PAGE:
So in today’s day and age, educational research is flourishing. So many people are getting involved in researching the good points and bad points of a new method or theory. It has also opened up a whole new research area into behaviour, norms and the abnormal. In turn this has spiked a lot of controversy with people becoming divided upon whether this is a beneficial research area or whether it just creates more of a problem than from where they started. 

I would love to do some research in this area but for now I shall just put across my views of other people’s research about how this kind of research impacts on children. So, first of all when I say ‘research’ in this blog what I mean is looking into patterns of behaviour across a wide set of children and seeing whether there are any similarities. From the similarities it can be determined whether there is an underlying disorder or whether the specific child is unique and perhaps just needs some further attention to curb the disrupting behaviour. This disrupting behViour can come In many forms such as intellectual disability, emotional disturbance of a learning difficulty. A disorder is defined as:

‘The breakdown of peaceful and law-abiding public behaviour’

I feel this opens up the first most damning reason for not defining a disorder and creating a label for the said child. A disorder feels very final, a label that is hard to shake no matter how much support is given to the child to help their behavioural issues and set them on track. What if a child is on the borderline of a diagnosis – and is diagnosed – but in the subsequent years grows out of it, should they still be labelled with the disorder? Should they ever have been labelled with a disorder in the first place? 

Below I have summarised the negative effects of labelling a child:

  • Teachers expectations – a teacher will be told that a certain child has a disorder and immediately a expectation of that child is formed. They will be badly behaved, a disruption for the class and will need extra attention. Obviously this is not the case for every child with a disorder and children not labelled with a disorder could be equally or even more badly behaved. But the effect of teachers expectations could have a very severe side effect for the child – being treated differently could cause them to act differently (in line with the labelling) reinforcing the behaviour problems and therefore the label.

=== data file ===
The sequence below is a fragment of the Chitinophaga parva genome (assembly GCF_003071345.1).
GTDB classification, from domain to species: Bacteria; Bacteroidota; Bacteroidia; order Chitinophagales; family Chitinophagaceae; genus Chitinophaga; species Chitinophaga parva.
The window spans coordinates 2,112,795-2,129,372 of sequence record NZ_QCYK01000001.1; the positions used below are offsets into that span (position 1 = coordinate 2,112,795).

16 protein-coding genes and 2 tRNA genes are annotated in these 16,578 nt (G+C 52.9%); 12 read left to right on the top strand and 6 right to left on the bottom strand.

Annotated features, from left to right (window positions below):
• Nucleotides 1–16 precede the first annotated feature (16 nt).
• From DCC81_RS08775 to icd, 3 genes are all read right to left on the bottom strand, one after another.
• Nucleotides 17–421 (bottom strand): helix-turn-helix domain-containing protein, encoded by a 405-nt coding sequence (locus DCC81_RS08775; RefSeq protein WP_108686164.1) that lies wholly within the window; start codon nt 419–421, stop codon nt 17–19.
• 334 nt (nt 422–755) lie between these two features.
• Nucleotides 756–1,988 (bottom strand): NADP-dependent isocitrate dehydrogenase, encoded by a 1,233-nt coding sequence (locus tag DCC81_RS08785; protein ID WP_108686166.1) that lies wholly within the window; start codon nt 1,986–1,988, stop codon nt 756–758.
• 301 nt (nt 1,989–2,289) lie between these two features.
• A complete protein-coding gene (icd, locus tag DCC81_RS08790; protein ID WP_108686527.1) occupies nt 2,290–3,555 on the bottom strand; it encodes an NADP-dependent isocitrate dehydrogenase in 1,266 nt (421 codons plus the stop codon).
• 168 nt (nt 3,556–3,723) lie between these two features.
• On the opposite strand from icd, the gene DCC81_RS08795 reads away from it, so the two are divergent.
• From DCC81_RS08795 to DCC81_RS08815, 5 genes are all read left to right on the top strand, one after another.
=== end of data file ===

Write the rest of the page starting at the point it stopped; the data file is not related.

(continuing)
• All children have bad days 
  • Labels say the problem is the fault of the child 
  • Children that are labelled are DIFFERENT
  • Labels cause stereotypes and cause a lot of behaviours to be assigned to a child due to the label but with no evidence of them from the child.
  • Too little too late – intervention is needed quickly but not available until a diagnosis from all the right people is confirmed.
  • They are unreliable 
  • Labels initiate blame upon the parents

On the flip side of the damaging effects of a label they can have very benefiting uses. I feel the best use of a label is for the child, especially an older child. Perhaps it helps them to understand that they aren’t just odd but in fact there is something different about them that deserves a label. A label also can create a community – if you know what is wrong with you it is quite easy to find others with the same labels – you find out similarities and most of all how to deal with these differences. If a label didn’t exist then it would be hard to explain what the differences were and whether there was anyone similar – this method would be too abstract and enevitbly end up in a dead end. So most importantly it raises the moral of the child that they aren’t odd but within a specialist group and there is help out there. Without s label perhaps these differences would go unnoticed as a problem that could be solved and could have been seen as a different personality. 

  • Enables a child to be helped once they have a label
  • Professionals can communicate and understand more about a disorder from the similarities of students 
  • If labels were removed something else would just take its place to help us define differences between students.
  • Labelling can help the public understand – this way it can spark social concern and therefore support for children who need it most (determined by the label)
  • A label may help the child integrate socially – without a label they may be seen to be annoying or abnormal. But with a label these behaviours can be associated to something and become less abstract.
  • The most important benefit of all – it helps aid research to find the best teaching methods and tools to help these children in education.

I would love for those who have been affected by what I talk about here to comment and share your own experiences and whether they line up with the research I found and have presented here.

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